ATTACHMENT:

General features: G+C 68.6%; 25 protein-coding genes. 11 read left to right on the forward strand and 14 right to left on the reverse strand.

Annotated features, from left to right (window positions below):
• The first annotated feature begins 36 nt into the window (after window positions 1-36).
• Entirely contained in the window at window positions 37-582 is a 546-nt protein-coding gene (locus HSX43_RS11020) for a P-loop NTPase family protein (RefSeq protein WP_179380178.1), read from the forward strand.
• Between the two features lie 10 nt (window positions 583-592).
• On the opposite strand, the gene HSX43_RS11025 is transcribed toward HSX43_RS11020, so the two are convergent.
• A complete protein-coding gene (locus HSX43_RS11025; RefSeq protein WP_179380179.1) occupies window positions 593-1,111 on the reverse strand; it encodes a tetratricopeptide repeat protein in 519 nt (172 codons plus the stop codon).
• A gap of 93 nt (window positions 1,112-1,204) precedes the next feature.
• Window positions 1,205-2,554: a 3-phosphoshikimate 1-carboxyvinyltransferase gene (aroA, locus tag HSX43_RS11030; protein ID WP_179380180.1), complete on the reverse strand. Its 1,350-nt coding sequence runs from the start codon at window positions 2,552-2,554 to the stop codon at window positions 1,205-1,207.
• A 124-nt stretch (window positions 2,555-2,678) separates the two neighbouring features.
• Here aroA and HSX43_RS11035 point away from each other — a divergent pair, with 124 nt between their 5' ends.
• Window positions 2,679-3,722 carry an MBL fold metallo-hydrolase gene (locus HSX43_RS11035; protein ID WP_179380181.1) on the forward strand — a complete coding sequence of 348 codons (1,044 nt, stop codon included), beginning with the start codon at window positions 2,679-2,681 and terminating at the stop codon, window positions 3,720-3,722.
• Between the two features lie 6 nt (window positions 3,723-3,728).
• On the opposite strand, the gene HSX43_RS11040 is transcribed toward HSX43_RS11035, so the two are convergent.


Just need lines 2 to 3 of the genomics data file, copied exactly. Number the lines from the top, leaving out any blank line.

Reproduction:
Annotated features, from left to right (window positions below):
• The first annotated feature begins 36 nt into the window (after window positions 1-36).